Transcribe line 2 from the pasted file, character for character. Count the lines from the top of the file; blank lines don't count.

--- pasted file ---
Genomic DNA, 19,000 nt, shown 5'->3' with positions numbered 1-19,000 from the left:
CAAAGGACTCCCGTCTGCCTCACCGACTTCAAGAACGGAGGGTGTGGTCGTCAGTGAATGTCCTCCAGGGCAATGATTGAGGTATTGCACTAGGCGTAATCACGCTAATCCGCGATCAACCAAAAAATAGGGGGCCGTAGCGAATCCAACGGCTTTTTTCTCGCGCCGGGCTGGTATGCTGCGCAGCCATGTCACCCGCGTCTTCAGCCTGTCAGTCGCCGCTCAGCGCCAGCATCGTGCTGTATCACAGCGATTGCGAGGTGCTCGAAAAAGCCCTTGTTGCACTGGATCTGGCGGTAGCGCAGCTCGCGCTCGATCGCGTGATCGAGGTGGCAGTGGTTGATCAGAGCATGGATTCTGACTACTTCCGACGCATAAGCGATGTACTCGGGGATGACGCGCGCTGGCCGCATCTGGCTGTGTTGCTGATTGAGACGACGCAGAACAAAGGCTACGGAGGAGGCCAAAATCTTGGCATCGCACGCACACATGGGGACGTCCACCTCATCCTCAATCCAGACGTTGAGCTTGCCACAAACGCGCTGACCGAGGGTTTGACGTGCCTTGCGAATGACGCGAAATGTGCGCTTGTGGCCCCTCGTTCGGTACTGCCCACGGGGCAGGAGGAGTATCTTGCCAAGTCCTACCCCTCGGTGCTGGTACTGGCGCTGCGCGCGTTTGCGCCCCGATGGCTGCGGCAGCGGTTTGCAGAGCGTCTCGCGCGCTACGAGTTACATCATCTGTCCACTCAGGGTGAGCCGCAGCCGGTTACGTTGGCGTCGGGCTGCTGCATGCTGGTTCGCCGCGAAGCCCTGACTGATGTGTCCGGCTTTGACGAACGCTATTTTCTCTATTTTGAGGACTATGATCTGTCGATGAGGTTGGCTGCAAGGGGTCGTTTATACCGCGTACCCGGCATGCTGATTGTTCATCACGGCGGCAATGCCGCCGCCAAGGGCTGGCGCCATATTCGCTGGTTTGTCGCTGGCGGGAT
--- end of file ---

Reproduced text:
CAAAGGACTCCCGTCTGCCTCACCGACTTCAAGAACGGAGGGTGTGGTCGTCAGTGAATGTCCTCCAGGGCAATGATTGAGGTATTGCACTAGGCGTAATCACGCTAATCCGCGATCAACCAAAAAATAGGGGGCCGTAGCGAATCCAACGGCTTTTTTCTCGCGCCGGGCTGGTATGCTGCGCAGCCATGTCACCCGCGTCTTCAGCCTGTCAGTCGCCGCTCAGCGCCAGCATCGTGCTGTATCACAGCGATTGCGAGGTGCTCGAAAAAGCCCTTGTTGCACTGGATCTGGCGGTAGCGCAGCTCGCGCTCGATCGCGTGATCGAGGTGGCAGTGGTTGATCAGAGCATGGATTCTGACTACTTCCGACGCATAAGCGATGTACTCGGGGATGACGCGCGCTGGCCGCATCTGGCTGTGTTGCTGATTGAGACGACGCAGAACAAAGGCTACGGAGGAGGCCAAAATCTTGGCATCGCACGCACACATGGGGACGTCCACCTCATCCTCAATCCAGACGTTGAGCTTGCCACAAACGCGCTGACCGAGGGTTTGACGTGCCTTGCGAATGACGCGAAATGTGCGCTTGTGGCCCCTCGTTCGGTACTGCCCACGGGGCAGGAGGAGTATCTTGCCAAGTCCTACCCCTCGGTGCTGGTACTGGCGCTGCGCGCGTTTGCGCCCCGATGGCTGCGGCAGCGGTTTGCAGAGCGTCTCGCGCGCTACGAGTTACATCATCTGTCCACTCAGGGTGAGCCGCAGCCGGTTACGTTGGCGTCGGGCTGCTGCATGCTGGTTCGCCGCGAAGCCCTGACTGATGTGTCCGGCTTTGACGAACGCTATTTTCTCTATTTTGAGGACTATGATCTGTCGATGAGGTTGGCTGCAAGGGGTCGTTTATACCGCGTACCCGGCATGCTGATTGTTCATCACGGCGGCAATGCCGCCGCCAAGGGCTGGCGCCATATTCGCTGGTTTGTCGCTGGCGGGAT